That said, most people used modem-only mode as an escape from the truly abysmal wifi/router performance of the original SuperHub, or because they needed router features which it lacked. If the new SuperHub puts all those to right, then maybe one fewer PSUs to plug in is nice?

Gordon Kelly

July 9, 2013, 11:46 pm

No you won't, it needs to be setup again but the new Super Hub's settings are very straightforward and even complex settings shouldn't take long.

Gordon Kelly

July 9, 2013, 11:54 pm

toboev, thank you for your assumptions but you assume incorrectly.

As I explain in the review the modem mode does more than switch off the WiFi, it also disables every Ethernet port except the one used for the Internet supply to a third party router. You have a modem and nothing more... as the name spells out.

That said what I also make clear to Zeus (and you seem to have missed) is that the new Super Hub is an altogether more stable product than the old Super Hub - whether set up as a router or a modem.

Given the old Super Hub can require multiple reboots in any given month the role of the new Super Hub as a steadfast and reliable modem has merit even when used with a third party router.

Again as the review also points out the performance of the new Super Hub means upgrades for 802.11n routers are no longer necessary unless specific additional functionality is required (integrated parental restrictions, for example). And as I conclude, for most users an extra router (and be definition an additional PSU) now won't be needed.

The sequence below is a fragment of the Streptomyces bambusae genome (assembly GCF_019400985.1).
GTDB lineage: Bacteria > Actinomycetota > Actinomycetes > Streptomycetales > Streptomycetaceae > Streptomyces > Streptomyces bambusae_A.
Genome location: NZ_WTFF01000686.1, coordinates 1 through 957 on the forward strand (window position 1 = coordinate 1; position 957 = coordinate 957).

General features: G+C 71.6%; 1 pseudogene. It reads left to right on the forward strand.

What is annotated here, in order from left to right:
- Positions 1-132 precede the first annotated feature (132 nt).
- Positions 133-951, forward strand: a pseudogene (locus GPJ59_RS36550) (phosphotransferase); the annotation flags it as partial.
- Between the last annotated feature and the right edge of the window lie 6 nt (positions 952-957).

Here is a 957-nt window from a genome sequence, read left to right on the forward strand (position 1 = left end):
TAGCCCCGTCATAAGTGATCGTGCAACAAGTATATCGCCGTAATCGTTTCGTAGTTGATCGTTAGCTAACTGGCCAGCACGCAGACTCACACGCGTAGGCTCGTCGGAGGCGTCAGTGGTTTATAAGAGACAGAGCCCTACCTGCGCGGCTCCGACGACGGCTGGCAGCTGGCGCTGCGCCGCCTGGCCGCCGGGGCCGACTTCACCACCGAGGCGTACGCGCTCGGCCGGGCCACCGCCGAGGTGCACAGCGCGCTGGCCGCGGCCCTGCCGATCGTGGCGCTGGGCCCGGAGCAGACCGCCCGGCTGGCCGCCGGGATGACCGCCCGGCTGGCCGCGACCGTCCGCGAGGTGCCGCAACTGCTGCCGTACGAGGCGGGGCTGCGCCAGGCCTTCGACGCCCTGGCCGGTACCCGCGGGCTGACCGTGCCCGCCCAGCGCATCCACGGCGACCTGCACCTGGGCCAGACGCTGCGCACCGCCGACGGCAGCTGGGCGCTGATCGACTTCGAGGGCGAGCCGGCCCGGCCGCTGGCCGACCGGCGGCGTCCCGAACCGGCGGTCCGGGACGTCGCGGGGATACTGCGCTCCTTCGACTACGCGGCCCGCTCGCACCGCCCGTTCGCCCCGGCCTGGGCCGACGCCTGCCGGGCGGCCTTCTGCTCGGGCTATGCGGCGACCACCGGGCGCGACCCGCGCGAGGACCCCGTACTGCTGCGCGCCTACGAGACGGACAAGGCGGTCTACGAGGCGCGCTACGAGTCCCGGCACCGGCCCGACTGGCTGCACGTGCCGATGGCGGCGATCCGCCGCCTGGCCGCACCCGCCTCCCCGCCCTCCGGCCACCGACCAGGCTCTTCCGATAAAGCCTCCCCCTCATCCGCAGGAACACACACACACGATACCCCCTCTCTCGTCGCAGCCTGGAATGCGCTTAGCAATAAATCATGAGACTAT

July 10, 2013, 6:49 am

Hi Gordon. My apologies.
I think I have said just about everything for which you upbraid me, right down to the nicety about fewer PSU's.
My only assumption is that you have any meaningfoul basis for saying that the new Superhub is more stable than the old. That would require at least a month or so of use, and preferably more than one sample. Sorry if I wrongly assumed you had tested only one device over a short period.

Gordon Kelly

July 10, 2013, 9:51 am

No problem, you were contradicting an answer I had already given which is what frustrates.

You are right we don't have multiple review samples, but routers are put through the wringer during prolonged testing which typically brings stability issues to the surface. So far the new Super Hub has been rock solid.

The new Super Hub has also replaced the old Super Hub in our Virgin setup (we have both DSL and cable) and will continue to be tested long term. We will update the review if any issues arise.


July 10, 2013, 1:59 pm

:( lol thanks for that :), love my Router, would be nice to have some actual kit that can utilise the AC though...mmm maybe a reason to get the new mac book pro when they come out...can usually come up with a reason :) although my 2011 17" rocks still :)


July 10, 2013, 2:01 pm

Gordon Kelly toboev Thanks guys, Considering I do have such a good AC router anyway, even if I did get the new super hub would stay in modem mode so nice to know its reliability in modem mode is improved.

Gordon Kelly

July 10, 2013, 2:08 pm

802.11ac dongles should appear before too long. They don't work as well as integrated wireless, but better maybe than a full MacBook Pro upgrade! (Unless you don't need an excuse :)